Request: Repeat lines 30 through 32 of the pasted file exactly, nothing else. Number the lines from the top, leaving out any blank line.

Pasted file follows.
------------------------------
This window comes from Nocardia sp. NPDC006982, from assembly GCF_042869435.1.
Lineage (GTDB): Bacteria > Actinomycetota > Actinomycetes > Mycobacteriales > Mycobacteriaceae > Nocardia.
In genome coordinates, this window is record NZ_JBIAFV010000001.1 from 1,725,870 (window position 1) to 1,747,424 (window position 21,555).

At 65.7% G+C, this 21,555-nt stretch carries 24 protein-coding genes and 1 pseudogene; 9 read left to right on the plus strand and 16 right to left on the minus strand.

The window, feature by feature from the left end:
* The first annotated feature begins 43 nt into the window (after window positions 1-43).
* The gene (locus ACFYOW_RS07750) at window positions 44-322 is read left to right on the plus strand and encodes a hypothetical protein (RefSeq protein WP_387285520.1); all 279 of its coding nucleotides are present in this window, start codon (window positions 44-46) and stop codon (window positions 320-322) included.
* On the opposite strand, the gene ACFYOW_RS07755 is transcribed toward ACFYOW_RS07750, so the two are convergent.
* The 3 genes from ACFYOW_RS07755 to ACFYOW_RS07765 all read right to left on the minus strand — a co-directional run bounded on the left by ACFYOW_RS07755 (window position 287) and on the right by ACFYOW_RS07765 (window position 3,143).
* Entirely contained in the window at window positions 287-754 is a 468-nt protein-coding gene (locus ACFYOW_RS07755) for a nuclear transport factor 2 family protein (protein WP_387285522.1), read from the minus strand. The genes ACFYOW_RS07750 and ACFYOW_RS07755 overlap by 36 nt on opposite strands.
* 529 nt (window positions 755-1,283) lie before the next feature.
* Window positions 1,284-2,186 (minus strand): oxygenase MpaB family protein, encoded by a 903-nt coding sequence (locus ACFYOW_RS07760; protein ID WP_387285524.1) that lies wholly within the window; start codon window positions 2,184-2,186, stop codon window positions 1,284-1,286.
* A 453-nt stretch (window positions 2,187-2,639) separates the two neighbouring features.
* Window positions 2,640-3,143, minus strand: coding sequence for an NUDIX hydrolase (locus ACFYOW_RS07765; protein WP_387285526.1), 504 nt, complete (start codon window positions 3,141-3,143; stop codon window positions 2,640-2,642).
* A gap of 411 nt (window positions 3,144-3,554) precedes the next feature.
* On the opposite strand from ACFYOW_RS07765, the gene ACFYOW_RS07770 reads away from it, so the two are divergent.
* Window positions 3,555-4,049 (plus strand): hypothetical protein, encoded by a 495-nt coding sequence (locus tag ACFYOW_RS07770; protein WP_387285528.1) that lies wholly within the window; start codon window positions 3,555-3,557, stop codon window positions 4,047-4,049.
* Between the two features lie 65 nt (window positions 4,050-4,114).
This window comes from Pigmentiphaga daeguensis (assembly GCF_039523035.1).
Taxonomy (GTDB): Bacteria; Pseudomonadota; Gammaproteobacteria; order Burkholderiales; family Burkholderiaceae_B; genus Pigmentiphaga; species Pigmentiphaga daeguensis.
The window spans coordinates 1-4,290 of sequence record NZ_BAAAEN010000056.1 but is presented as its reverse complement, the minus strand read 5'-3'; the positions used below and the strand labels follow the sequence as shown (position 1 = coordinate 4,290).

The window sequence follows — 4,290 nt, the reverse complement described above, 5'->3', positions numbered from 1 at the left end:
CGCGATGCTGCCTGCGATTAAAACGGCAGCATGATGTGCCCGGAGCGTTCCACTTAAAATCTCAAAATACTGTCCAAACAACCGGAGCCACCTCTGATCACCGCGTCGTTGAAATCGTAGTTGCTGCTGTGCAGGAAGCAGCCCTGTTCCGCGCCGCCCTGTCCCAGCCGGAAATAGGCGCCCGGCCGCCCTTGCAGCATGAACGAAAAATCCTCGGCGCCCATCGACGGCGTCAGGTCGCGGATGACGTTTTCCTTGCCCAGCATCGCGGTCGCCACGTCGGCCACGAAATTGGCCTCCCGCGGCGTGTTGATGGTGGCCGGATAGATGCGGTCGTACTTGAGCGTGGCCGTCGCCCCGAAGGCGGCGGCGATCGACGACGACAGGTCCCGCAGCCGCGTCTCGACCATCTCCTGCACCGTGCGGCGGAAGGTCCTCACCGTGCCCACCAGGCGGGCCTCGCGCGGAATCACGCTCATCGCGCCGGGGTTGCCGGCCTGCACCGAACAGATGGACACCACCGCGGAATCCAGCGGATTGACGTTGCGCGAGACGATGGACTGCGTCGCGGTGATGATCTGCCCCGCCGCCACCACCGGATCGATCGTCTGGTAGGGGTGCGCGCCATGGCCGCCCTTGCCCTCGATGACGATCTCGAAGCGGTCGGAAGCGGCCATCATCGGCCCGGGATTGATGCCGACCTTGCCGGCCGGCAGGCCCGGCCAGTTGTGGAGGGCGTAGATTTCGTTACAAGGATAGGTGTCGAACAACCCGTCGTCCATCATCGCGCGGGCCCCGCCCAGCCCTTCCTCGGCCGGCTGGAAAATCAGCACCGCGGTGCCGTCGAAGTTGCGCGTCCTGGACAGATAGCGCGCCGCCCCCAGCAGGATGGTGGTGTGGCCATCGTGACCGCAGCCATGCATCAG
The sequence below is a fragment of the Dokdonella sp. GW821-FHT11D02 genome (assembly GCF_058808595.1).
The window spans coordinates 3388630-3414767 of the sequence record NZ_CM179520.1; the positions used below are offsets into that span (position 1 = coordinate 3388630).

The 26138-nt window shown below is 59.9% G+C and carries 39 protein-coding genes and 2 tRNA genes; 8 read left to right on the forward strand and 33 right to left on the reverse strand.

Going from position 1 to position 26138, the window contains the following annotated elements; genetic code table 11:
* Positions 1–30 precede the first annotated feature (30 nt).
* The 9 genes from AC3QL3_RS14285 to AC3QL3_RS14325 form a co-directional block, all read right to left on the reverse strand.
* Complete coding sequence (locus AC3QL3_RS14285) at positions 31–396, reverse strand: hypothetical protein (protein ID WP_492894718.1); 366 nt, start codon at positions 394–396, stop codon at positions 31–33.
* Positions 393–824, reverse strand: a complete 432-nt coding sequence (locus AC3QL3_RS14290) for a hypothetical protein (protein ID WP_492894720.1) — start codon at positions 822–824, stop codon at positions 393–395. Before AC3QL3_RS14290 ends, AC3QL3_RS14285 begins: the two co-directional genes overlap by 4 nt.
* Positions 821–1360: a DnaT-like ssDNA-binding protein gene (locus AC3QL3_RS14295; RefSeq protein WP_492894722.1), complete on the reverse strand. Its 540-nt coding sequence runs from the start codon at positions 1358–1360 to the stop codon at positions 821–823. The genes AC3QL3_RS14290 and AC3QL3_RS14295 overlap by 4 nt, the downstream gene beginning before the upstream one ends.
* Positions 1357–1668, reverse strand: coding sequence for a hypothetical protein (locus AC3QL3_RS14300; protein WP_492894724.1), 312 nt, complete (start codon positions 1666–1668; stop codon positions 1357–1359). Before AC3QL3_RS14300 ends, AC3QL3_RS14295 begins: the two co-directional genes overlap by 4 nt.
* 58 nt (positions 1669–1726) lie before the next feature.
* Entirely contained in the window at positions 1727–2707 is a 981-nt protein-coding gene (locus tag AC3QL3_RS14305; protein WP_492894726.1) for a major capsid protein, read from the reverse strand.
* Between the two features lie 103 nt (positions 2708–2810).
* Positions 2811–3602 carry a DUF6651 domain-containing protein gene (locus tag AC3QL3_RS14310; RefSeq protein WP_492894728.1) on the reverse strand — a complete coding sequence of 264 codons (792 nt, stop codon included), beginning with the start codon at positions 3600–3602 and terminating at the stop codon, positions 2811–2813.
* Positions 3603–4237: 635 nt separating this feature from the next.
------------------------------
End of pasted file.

* Complete coding sequence (locus AC3QL3_RS14285) at positions 31–396, reverse strand: hypothetical protein (protein ID WP_492894718.1); 366 nt, start codon at positions 394–396, stop codon at positions 31–33.
* Positions 393–824, reverse strand: a complete 432-nt coding sequence (locus AC3QL3_RS14290) for a hypothetical protein (protein ID WP_492894720.1) — start codon at positions 822–824, stop codon at positions 393–395. Before AC3QL3_RS14290 ends, AC3QL3_RS14285 begins: the two co-directional genes overlap by 4 nt.
* Positions 821–1360: a DnaT-like ssDNA-binding protein gene (locus AC3QL3_RS14295; RefSeq protein WP_492894722.1), complete on the reverse strand. Its 540-nt coding sequence runs from the start codon at positions 1358–1360 to the stop codon at positions 821–823. The genes AC3QL3_RS14290 and AC3QL3_RS14295 overlap by 4 nt, the downstream gene beginning before the upstream one ends.